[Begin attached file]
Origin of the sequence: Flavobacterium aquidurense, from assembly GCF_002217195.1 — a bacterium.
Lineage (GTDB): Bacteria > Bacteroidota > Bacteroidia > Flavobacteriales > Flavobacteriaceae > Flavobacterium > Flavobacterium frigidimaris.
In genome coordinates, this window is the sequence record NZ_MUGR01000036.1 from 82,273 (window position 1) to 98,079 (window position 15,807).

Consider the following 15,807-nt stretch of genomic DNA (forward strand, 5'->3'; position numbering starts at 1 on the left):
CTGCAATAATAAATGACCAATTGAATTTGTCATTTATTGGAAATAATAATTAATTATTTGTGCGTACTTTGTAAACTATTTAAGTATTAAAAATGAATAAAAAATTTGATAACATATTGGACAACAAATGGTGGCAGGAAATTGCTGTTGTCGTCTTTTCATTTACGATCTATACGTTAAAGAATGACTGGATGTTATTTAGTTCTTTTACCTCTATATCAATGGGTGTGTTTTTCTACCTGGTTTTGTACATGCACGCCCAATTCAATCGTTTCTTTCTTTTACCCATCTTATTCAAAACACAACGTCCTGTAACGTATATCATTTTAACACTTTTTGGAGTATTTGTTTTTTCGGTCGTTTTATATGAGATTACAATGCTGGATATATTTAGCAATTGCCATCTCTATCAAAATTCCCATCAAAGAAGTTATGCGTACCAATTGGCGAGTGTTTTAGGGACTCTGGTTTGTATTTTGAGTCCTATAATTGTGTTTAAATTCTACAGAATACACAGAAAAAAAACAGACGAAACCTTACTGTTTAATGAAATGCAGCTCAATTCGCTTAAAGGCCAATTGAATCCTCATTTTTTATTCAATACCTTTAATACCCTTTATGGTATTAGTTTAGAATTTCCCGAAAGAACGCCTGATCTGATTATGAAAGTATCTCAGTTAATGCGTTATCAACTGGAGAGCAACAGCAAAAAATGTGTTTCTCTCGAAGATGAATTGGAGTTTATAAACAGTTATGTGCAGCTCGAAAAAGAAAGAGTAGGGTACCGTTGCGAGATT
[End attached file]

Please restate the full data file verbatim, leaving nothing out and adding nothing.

Origin of the sequence: Flavobacterium aquidurense, from assembly GCF_002217195.1 — a bacterium.
Lineage (GTDB): Bacteria > Bacteroidota > Bacteroidia > Flavobacteriales > Flavobacteriaceae > Flavobacterium > Flavobacterium frigidimaris.
In genome coordinates, this window is the sequence record NZ_MUGR01000036.1 from 82,273 (window position 1) to 98,079 (window position 15,807).

Consider the following 15,807-nt stretch of genomic DNA (forward strand, 5'->3'; position numbering starts at 1 on the left):
CTGCAATAATAAATGACCAATTGAATTTGTCATTTATTGGAAATAATAATTAATTATTTGTGCGTACTTTGTAAACTATTTAAGTATTAAAAATGAATAAAAAATTTGATAACATATTGGACAACAAATGGTGGCAGGAAATTGCTGTTGTCGTCTTTTCATTTACGATCTATACGTTAAAGAATGACTGGATGTTATTTAGTTCTTTTACCTCTATATCAATGGGTGTGTTTTTCTACCTGGTTTTGTACATGCACGCCCAATTCAATCGTTTCTTTCTTTTACCCATCTTATTCAAAACACAACGTCCTGTAACGTATATCATTTTAACACTTTTTGGAGTATTTGTTTTTTCGGTCGTTTTATATGAGATTACAATGCTGGATATATTTAGCAATTGCCATCTCTATCAAAATTCCCATCAAAGAAGTTATGCGTACCAATTGGCGAGTGTTTTAGGGACTCTGGTTTGTATTTTGAGTCCTATAATTGTGTTTAAATTCTACAGAATACACAGAAAAAAAACAGACGAAACCTTACTGTTTAATGAAATGCAGCTCAATTCGCTTAAAGGCCAATTGAATCCTCATTTTTTATTCAATACCTTTAATACCCTTTATGGTATTAGTTTAGAATTTCCCGAAAGAACGCCTGATCTGATTATGAAAGTATCTCAGTTAATGCGTTATCAACTGGAGAGCAACAGCAAAAAATGTGTTTCTCTCGAAGATGAATTGGAGTTTATAAACAGTTATGTGCAGCTCGAAAAAGAAAGAGTAGGGTACCGTTGCGAGATT